Alcoholic liver disease (ALD) is a major cause of morbidity and mortality from chronic alcohol consumption. Despite increased medical and scientific knowledge of ALD, the molecular events responsible for ALD remain poorly understood. Previous studies from our labs have shown that mitochondrial bioenergetic function is severely compromised in the liver following chronic alcohol consumption and is a significant causative factor for hepatocyte necrosis. However, the mechanisms responsible for mitochondrial damage remain unknown. We propose that disruption in the hepatocyte molecular circadian clock underpins chronic alcohol-induced mitochondrial dysfunction. Published studies have shown that the clock influences hepatic oxidative metabolism (?-oxidation) and that key regulators of mitochondrial biogenesis (Pgc1a) exhibit diurnal rhythms in peripheral tissues. Importantly, we have found that rhythms in Pgc1a, Pgc1b, and Pdk4 are significantly dampened in livers of alcohol-fed mice, suggesting that the ability of mitochondria to be metabolically flexible and responsive to time-of-day dependent fluctuations in energetic supply and demand is severely compromised in the chronic alcohol-exposed liver. In line with this, we observed that the transcription factor, nuclear respiratory factor 1 (Nrf1), which is essential for integration o nuclear and mitochondrial encoded gene transcription exhibits a diurnal rhythm, that is abolished by genetic disruption of the circadian clock in the liver. Moreover, we found that the activity of cytochrome c oxidase, the terminal and rate-limiting enzyme of the mitochondrial respiratory chain, displays a robust diurnal rhythm in liver mitochondria from control mice that is significantly depressed by chronic alcohol. Taken together, these new data strongly suggest that the circadian clock regulates mitochondrial function over the course of the day, and that disruption in these rhythms by chronic alcohol impairs hepatic bioenergetic function. Accordingly, our long-term goal is to test the hypothesis that chronic alcohol-mediated disruption in the liver clock is a critical mechanism underpinning hepatic mitochondrial dysfunction in the chronic alcohol consumer. To test this hypothesis we propose the following Aims.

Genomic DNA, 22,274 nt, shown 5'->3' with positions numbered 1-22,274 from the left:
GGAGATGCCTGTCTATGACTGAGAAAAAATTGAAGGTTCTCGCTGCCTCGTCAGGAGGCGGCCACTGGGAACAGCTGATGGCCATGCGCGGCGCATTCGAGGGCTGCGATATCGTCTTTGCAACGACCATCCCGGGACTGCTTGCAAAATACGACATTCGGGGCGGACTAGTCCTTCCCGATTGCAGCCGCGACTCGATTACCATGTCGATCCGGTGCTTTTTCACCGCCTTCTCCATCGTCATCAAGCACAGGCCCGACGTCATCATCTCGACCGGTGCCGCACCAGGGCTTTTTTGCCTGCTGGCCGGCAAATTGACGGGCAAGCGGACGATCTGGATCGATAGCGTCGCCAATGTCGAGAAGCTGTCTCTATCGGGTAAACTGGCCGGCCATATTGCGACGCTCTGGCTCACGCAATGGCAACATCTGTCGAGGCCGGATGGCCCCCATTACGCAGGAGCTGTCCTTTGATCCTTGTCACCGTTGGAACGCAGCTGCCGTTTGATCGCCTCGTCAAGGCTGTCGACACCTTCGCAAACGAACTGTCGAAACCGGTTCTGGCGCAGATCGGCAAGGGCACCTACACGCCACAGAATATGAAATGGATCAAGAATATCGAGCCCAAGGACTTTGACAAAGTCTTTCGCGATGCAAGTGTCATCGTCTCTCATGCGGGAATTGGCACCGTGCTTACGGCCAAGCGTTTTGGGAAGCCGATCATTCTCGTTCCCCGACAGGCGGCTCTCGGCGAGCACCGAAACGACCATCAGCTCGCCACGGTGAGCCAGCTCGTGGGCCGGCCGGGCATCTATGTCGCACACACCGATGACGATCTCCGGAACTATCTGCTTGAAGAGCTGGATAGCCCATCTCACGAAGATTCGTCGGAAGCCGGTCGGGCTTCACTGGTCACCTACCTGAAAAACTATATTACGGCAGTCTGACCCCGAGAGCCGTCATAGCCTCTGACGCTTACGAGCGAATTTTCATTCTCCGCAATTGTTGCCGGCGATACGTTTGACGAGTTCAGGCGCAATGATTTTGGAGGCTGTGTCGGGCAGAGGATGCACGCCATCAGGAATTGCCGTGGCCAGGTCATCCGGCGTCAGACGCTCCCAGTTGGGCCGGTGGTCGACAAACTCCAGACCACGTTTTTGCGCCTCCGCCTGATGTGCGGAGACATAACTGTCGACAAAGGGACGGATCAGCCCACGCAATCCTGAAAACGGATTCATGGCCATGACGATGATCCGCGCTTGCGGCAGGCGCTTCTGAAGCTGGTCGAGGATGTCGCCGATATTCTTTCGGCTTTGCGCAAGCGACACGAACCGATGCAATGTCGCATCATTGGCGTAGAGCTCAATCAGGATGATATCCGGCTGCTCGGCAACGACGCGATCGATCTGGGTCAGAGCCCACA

In Aim 1, we will determine whether the hepatocyte clock directly regulates mitochondrial bioenergetics and influences chronic alcohol-induced mitochondrial dysfunction in the liver.
In Aim 2, we will determine whether alcohol-mediated alterations in the hepatocyte clock and impairments in liver mitochondrial bioenergetics can be treated with a drug (an ROR ligand) targeting the clock. This project will be facilitated by using a genetic mouse model in which the hepatocyte circadian clock is nonfunctional, namely the hepatocyte- specific BMAL1 knockout mouse. In summary, these innovative studies will provide new insight regarding the mechanisms by which the circadian clock regulates cellular bioenergetic homeostasis and reveal that chronic alcohol-mediated disruption to the clock contributes to mitochondrial dysfunction in the liver. Moreover, this work will likely lay a foundation for future pharmacological studies targeting the clock in treating ALD patients.
Heavy and long-term alcohol consumption is a major cause of liver disease in the US. Sadly, there are no effective therapies. This application will investigate a new discovery that alcohol disrupts internal liver `cellular clocks', impairing the ability of the liver to make energy neededfor cellular health. The expected outcome of this research is to increase understanding of liver disease and accelerate new drug development.